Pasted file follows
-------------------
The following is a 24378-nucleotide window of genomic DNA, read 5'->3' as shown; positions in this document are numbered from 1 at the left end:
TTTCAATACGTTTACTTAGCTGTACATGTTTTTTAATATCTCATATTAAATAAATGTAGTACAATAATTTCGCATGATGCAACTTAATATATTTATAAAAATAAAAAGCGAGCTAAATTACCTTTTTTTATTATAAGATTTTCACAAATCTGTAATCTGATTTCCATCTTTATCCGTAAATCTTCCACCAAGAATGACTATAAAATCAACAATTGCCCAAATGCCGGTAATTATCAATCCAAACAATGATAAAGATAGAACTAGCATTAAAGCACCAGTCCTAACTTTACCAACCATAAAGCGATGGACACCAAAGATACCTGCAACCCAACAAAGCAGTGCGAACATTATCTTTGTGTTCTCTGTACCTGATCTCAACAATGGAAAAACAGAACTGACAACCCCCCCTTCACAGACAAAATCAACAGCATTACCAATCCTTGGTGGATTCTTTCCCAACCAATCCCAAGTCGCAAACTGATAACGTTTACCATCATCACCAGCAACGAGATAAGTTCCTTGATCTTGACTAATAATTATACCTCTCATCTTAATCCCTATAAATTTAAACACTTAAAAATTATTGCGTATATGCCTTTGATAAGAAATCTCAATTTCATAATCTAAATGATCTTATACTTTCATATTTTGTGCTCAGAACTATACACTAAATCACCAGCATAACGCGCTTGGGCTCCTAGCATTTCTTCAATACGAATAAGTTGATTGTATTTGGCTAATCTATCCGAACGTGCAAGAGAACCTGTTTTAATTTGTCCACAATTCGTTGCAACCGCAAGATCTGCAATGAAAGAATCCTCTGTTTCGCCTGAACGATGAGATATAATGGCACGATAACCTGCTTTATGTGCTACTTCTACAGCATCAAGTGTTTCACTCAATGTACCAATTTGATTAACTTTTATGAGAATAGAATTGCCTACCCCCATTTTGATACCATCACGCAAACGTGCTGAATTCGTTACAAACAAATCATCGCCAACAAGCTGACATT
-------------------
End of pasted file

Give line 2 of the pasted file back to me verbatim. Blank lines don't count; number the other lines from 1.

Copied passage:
TTTCAATACGTTTACTTAGCTGTACATGTTTTTTAATATCTCATATTAAATAAATGTAGTACAATAATTTCGCATGATGCAACTTAATATATTTATAAAAATAAAAAGCGAGCTAAATTACCTTTTTTTATTATAAGATTTTCACAAATCTGTAATCTGATTTCCATCTTTATCCGTAAATCTTCCACCAAGAATGACTATAAAATCAACAATTGCCCAAATGCCGGTAATTATCAATCCAAACAATGATAAAGATAGAACTAGCATTAAAGCACCAGTCCTAACTTTACCAACCATAAAGCGATGGACACCAAAGATACCTGCAACCCAACAAAGCAGTGCGAACATTATCTTTGTGTTCTCTGTACCTGATCTCAACAATGGAAAAACAGAACTGACAACCCCCCCTTCACAGACAAAATCAACAGCATTACCAATCCTTGGTGGATTCTTTCCCAACCAATCCCAAGTCGCAAACTGATAACGTTTACCATCATCACCAGCAACGAGATAAGTTCCTTGATCTTGACTAATAATTATACCTCTCATCTTAATCCCTATAAATTTAAACACTTAAAAATTATTGCGTATATGCCTTTGATAAGAAATCTCAATTTCATAATCTAAATGATCTTATACTTTCATATTTTGTGCTCAGAACTATACACTAAATCACCAGCATAACGCGCTTGGGCTCCTAGCATTTCTTCAATACGAATAAGTTGATTGTATTTGGCTAATCTATCCGAACGTGCAAGAGAACCTGTTTTAATTTGTCCACAATTCGTTGCAACCGCAAGATCTGCAATGAAAGAATCCTCTGTTTCGCCTGAACGATGAGATATAATGGCACGATAACCTGCTTTATGTGCTACTTCTACAGCATCAAGTGTTTCACTCAATGTACCAATTTGATTAACTTTTATGAGAATAGAATTGCCTACCCCCATTTTGATACCATCACGCAAACGTGCTGAATTCGTTACAAACAAATCATCGCCAACAAGCTGACATT